Monitoring, screening and administering preventive treatment to individuals who have been in contact with patients newly diagnosed with leprosy, helps curtail transmission of the bacterial infection, potentially reducing the global disease burden, a study says.
Researchers say they have evaluated the feasibility and efficiency of the treatment approach among people who were in contact with newly diagnosed leprosy patients, such as household members, neighbors or co-workers in Brazil, India, Indonesia, Myanmar, Nepal, Sri Lanka, and Tanzania.
During the study, researchers traced 170,000 people who had been in contact with individuals newly diagnosed with leprosy and treated 150,000 of them with a single dose of rifampicin to prevent disease. The use of post-exposure prophylaxis is expected to interrupt transmission of the bacteria causing leprosy.
If left untreated, leprosy can cause progressive and permanent damage to the skin, nerves, limbs, and eyes, leading to stigma and further spread of the disease that sees over 200,000 newly diagnosed cases globally every year.
The researchers are optimistic that if the new approach is scaled up globally, near-elimination of leprosy could become a reality in a single generation.
The five-year study under the Leprosy Post-Exposure Prophylaxis (LPEP) program was initiated by Novartis Foundation with the leprosy control programs of the seven countries. Results were published on October 29(2020) in the Lancet Global Health.
“With this new approach, there is a much lower chance people with leprosy can pass on disease to neighbors and friends, preventing avoidable disability and stigma, in turn helping us to progress towards zero leprosy,’’ says Jan van Berkel, President of the International Federation of Anti-Leprosy Associations (ILEP) in his comments on the findings.
The prevalence rates of leprosy in Africa have been reported to have generally dropped in recent years. By the year 2010, the continent had recorded 33 690 cases, down from from 57, 516 cases in 2000, data from World Health Organisation (WHO) show.
In Tanzania, the only African country that participated in the study, the number of registered leprosy cases on multidrug therapy has gradually declined from nearly 3,500 cases in 2006 to 1,535 in 2018, as per data from the National TB and Leprosy Programme (NTLP).
[…] we were the only [African country that participated in the study] because we were readily available to try new innovations…,’’ says Dr Deusdedit Kamara the Leprosy and TB care and Prevention Coordinator from NTLP in Tanzania who co-authored the study.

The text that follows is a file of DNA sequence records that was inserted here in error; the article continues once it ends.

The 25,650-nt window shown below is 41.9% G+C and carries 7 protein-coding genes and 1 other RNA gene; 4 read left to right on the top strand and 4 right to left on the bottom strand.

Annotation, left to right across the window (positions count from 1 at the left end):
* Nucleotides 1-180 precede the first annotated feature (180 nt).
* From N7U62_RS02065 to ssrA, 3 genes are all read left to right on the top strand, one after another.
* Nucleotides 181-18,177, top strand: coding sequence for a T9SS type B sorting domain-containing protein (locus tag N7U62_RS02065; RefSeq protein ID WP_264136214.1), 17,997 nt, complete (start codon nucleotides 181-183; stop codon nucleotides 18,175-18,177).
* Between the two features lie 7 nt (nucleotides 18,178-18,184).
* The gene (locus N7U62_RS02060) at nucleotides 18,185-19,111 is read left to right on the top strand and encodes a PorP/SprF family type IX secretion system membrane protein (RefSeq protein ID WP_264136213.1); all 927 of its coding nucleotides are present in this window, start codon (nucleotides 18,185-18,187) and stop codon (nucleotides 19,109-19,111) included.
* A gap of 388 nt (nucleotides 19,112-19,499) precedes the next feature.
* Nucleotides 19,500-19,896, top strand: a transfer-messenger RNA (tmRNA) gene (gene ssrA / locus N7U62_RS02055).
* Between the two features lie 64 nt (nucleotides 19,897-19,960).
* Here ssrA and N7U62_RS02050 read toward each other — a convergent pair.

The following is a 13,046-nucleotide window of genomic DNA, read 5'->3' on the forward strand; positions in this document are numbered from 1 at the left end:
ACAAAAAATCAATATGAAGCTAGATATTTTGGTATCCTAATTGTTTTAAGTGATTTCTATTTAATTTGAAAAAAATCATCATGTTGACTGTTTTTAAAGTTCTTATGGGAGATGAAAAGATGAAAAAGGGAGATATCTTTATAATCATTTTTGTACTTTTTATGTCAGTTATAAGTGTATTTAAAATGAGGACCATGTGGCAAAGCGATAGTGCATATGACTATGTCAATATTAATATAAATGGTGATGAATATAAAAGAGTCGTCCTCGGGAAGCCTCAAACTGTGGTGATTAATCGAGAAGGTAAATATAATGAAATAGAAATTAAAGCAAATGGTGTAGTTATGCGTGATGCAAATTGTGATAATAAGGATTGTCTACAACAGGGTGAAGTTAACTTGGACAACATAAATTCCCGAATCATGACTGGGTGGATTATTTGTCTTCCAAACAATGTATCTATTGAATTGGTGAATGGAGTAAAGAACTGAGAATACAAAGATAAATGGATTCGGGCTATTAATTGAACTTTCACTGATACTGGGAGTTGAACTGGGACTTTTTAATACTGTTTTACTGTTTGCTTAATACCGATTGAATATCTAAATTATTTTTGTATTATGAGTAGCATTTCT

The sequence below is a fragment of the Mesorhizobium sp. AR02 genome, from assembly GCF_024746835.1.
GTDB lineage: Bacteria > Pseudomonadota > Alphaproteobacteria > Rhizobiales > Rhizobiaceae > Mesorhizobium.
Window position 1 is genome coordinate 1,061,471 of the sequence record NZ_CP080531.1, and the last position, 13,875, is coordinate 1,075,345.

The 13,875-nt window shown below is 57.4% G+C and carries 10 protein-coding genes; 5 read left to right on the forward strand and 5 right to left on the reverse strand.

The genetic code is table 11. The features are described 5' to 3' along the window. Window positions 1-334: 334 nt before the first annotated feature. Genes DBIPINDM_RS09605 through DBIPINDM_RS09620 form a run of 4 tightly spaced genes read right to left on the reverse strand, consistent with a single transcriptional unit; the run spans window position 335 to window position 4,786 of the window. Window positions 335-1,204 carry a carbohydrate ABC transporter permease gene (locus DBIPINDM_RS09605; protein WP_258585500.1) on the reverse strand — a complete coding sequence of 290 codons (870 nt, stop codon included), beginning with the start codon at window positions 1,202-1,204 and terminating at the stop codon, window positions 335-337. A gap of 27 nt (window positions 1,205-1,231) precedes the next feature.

“The national trends on incidences and prevalence plus programme data management system were the added advantage for our participation,’’ Kamara tells MedicoPRESS, adding: “… today we have many places where no new cases have been notified (except some immigrants) for some years.”
“Our research shows that contact-tracing and prophylactic treatment is generally well accepted by patients, their contacts, and health-care workers,’’ says the lead author of the paper Jan Hendrik Richardus, a professor at Erasmus MC, University Medical Center Rotterdam.
“The next step is to ensure that prophylactic treatment is rolled out in all settings where contact tracing and screening have been established,’’ says Richardus in a press release accompanying the study.
“The next step is to ensure that prophylactic treatment is rolled out in all settings where contact tracing and screening have been established,’ says Richardus.
The head of the Novartis Foundation, Dr Ann Aerts says the results have raised the hopes of a world without leprosy.
“By using contact-tracing and prophylactic treatment in combination with widespread availability of multi-drug therapy and other tools, we can cover the last mile in the elimination of this disease.”
Over two years ago, the World Health Organization (WHO) recommended the intervention in their 2018 Guidelines for the Diagnosis, Treatment and Prevention of Leprosy after it was found out it could reduce the risk of leprosy in contacts of leprosy patients by nearly 60%.
Access to medicines is only half of the challenge in eliminating leprosy: the disease often occurs in hard-to-reach communities, and diagnosis is frequently delayed because patients fear discrimination and social stigma.
Jan Hendrik Richardus et al: Leprosy post-exposure prophylaxis with single-dose rifampicin (LPEP): an international feasibility programme. Lancet Global Health, October 29, 2020.